As off-the-field news buzzes, Neil Walker remains focused on returning to form on it.
Walker, 31, got off to a strong start this season but was placed on the disabled list in mid-June and has gone 3-for-27 since returning to the lineup July 28. He also cleared waivers over the weekend, a move that would allow the Mets to trade him this month.
“I knew that it was coming,” Walker said before fouling out as a pinch hitter in Sunday night’s 8-0 loss to the Dodgers. “I knew that situation was going to arise and there was probably a good chance I was going to clear waivers. It doesn’t real ly affect me. We’re groomed to go day to day here and to keep working hard and go out and compete.”
The pending free agent could be an asset for a contender. Walker hit .282 with a .347 on-base percentage, .476 slugging percentage and 23 home runs last season. He hit .270 with an .820 OPS and nine home runs through his first 60 games this year before a partial hamstring tear landed him on the DL. In nine games since being reactivated, he has only a .218 OPS.
“Obviously, since I’ve gotten back, I haven’t played great,” he said, adding that he is optimistic that he will get back on track. “The leg is feeling a lot better. I just haven’t hit my stride. My timing and rhythm just haven’t been there and I haven’t been able to find the barrel as much as I’d like to, but we’re getting close.”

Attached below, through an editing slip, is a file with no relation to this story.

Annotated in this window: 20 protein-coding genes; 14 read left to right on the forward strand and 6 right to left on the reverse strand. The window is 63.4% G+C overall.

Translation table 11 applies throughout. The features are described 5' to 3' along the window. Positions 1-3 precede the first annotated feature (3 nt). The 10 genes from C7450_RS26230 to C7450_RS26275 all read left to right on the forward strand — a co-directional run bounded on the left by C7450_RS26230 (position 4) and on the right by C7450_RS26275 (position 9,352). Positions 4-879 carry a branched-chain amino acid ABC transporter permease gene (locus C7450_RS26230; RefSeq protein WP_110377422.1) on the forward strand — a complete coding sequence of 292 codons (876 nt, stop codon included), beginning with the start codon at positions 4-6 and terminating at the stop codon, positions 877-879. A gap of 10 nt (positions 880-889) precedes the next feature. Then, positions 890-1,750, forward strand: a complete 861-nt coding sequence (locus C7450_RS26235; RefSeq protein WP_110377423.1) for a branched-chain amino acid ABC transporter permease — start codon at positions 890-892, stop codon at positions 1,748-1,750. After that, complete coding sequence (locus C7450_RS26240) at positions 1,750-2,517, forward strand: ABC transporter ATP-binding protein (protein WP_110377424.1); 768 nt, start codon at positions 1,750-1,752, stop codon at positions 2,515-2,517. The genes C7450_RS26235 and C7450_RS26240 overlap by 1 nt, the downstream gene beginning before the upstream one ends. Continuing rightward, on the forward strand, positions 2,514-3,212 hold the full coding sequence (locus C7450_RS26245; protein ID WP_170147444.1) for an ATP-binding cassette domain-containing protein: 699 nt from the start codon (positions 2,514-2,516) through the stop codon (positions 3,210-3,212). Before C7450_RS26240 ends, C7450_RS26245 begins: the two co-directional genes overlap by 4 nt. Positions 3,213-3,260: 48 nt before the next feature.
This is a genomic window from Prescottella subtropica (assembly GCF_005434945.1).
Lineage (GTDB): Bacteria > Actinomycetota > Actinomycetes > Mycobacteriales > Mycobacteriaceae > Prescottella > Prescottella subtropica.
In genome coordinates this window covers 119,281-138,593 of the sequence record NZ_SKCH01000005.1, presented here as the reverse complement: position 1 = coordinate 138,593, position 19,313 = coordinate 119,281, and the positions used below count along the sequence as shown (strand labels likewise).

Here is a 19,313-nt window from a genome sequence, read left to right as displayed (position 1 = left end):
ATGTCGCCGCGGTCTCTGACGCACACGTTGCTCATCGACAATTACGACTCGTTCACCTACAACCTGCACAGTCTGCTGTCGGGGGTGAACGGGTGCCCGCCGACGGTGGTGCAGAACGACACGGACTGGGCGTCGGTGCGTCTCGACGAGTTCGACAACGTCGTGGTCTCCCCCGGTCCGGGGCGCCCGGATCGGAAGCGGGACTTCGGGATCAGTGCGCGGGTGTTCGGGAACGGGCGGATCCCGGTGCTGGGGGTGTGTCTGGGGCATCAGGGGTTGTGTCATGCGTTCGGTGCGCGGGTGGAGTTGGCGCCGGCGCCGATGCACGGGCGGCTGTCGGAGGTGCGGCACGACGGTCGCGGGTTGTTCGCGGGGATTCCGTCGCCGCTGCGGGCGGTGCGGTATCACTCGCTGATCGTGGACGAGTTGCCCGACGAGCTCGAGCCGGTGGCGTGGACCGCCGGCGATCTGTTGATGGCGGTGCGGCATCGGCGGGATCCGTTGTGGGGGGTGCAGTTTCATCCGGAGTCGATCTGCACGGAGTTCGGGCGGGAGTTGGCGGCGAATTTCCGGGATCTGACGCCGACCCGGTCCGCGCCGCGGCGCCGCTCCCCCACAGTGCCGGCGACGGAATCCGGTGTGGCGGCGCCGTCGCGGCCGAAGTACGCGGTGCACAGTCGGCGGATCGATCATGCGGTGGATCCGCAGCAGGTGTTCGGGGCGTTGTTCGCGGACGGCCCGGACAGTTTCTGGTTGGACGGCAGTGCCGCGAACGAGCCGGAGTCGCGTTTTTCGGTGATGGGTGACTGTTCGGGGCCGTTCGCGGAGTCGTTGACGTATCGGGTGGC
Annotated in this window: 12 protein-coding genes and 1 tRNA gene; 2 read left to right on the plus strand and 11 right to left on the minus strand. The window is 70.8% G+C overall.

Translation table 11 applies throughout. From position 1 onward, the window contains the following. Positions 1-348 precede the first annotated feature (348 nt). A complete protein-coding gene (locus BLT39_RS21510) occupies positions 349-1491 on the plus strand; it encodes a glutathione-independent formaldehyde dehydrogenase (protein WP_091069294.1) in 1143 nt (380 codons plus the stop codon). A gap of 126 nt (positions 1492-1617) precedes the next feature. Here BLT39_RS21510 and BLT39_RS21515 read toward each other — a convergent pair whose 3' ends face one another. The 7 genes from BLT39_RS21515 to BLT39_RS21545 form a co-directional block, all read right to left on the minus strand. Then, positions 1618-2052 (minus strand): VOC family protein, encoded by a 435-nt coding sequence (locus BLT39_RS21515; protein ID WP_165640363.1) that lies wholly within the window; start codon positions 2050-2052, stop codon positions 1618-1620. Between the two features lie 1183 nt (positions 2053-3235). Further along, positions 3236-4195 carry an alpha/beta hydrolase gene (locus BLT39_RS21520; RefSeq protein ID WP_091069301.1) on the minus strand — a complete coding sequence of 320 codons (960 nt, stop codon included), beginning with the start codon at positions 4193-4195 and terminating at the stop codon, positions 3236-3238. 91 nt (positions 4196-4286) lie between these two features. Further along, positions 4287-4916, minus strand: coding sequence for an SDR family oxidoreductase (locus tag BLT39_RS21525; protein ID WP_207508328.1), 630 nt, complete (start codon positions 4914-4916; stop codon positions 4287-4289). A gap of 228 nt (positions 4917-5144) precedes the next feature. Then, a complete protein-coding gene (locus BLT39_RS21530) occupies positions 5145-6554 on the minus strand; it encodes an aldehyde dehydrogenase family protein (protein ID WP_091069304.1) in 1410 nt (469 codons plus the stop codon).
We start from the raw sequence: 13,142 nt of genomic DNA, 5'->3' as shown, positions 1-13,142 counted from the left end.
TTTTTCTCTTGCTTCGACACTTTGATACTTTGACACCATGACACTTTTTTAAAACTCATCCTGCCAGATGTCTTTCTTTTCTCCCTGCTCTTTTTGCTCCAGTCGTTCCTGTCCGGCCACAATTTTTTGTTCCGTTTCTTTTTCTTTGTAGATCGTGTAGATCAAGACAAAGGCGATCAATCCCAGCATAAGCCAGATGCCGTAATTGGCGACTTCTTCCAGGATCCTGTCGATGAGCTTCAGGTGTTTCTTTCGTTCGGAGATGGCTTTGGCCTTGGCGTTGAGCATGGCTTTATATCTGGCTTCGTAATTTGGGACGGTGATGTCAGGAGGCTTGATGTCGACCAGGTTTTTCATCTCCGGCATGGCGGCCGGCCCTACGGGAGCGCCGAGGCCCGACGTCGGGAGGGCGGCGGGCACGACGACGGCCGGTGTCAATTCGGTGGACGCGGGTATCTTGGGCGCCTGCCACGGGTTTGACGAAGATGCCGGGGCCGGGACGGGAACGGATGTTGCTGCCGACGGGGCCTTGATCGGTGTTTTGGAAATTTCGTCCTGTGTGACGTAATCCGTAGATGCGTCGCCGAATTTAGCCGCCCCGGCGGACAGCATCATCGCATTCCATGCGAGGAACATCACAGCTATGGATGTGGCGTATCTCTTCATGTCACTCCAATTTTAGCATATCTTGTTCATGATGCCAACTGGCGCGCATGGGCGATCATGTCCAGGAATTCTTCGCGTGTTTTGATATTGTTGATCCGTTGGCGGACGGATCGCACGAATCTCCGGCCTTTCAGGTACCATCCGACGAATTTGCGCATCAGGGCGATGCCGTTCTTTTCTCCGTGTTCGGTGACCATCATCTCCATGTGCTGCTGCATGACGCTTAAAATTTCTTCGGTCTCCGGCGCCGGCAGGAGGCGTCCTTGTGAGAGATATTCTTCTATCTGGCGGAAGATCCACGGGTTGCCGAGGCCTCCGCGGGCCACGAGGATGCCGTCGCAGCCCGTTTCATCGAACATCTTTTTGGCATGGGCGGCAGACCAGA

His manager said the Mets have missed him. “He’s a tremendous guy to have on our team, and if you look back, he was a big part of what happened last year before his back went down,” Terry Collins said in reference to Walker’s season-ending back surgery last September. “The fact that he’s hurt and trying to get back is why we sit where we are today because we needed him in the middle of this lineup.
“This guy is a winning kind of player. He knows what it takes. He’s a leader. He’s one of the guys who will say something in the clubhouse to somebody if things aren’t right.”
Walker is a lifetime .272/.337/.436 hitter. He spent his first seven seasons with Pittsburgh before being traded to the Mets in December 2015. In 182 games with the Mets, he has a .271 average and .799 OPS.
“I’ve really enjoyed my time here, and I guess we’ll see what happens,” he said of his future as a Met. “I haven’t really thought much more of it. My number one focus has been getting back from this injury and playing well and being healthy for the rest of the year.
“I’m open to it, to coming back here, but we haven’t had much communication since spring training about it.”
Sign up for Newsday’s Mets Messages for updates directly to your phone via text, free with a Newsday digital subscription. Learn more at newsday.com/metstext.